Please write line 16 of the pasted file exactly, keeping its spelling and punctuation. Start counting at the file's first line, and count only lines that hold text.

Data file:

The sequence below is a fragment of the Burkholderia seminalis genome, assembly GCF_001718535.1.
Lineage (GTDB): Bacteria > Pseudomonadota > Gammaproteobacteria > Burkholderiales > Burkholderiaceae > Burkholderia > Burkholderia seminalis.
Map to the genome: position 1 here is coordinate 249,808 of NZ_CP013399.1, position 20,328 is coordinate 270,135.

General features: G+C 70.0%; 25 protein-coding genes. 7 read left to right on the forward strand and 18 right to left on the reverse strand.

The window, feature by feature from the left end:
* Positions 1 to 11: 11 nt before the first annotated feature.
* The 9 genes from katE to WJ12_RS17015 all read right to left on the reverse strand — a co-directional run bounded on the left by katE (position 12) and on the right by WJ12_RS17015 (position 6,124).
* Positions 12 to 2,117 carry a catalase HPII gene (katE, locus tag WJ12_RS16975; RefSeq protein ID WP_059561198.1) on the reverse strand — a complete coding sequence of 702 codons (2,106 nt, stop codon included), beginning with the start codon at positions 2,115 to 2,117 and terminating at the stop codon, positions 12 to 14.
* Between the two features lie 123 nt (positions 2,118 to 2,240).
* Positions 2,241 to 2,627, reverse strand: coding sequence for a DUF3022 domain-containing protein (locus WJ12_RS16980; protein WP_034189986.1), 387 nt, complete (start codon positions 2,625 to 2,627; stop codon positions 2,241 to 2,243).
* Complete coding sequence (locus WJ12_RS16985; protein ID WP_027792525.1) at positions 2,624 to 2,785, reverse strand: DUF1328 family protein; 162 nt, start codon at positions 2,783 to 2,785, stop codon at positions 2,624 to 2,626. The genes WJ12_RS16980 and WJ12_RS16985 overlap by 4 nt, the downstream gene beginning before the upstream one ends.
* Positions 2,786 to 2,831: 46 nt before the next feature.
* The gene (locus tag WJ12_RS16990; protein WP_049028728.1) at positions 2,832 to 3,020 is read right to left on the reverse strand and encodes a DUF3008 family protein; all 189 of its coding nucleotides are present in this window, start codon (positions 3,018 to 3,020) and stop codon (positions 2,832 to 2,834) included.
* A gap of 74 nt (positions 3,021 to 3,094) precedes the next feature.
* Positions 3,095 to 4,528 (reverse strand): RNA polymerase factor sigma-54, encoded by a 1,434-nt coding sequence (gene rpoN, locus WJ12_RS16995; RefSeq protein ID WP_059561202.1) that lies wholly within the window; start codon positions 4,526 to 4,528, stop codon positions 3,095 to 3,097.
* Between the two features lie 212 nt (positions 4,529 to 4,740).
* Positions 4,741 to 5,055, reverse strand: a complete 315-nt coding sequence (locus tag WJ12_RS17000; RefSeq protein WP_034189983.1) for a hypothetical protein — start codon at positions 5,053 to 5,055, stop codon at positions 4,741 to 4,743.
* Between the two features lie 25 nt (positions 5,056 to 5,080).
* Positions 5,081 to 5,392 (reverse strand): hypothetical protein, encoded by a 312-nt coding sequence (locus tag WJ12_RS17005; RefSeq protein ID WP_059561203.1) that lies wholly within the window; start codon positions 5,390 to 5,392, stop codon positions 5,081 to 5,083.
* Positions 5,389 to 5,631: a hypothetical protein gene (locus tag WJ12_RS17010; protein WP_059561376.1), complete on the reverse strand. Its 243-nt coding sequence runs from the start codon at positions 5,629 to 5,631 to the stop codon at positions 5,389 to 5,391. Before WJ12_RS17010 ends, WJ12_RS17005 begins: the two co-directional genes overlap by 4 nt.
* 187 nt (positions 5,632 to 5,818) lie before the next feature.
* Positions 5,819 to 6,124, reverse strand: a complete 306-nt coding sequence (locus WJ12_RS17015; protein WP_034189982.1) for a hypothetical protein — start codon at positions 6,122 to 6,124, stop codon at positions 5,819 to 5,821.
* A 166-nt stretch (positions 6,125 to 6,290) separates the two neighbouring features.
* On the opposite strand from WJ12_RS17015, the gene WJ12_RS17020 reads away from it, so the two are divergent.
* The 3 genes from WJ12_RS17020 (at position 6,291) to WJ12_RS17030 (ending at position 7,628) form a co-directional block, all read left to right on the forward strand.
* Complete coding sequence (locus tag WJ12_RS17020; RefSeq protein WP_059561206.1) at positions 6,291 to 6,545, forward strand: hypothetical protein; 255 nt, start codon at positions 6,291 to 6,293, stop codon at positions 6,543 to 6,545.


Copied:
* Between the two features lie 212 nt (positions 4,529 to 4,740).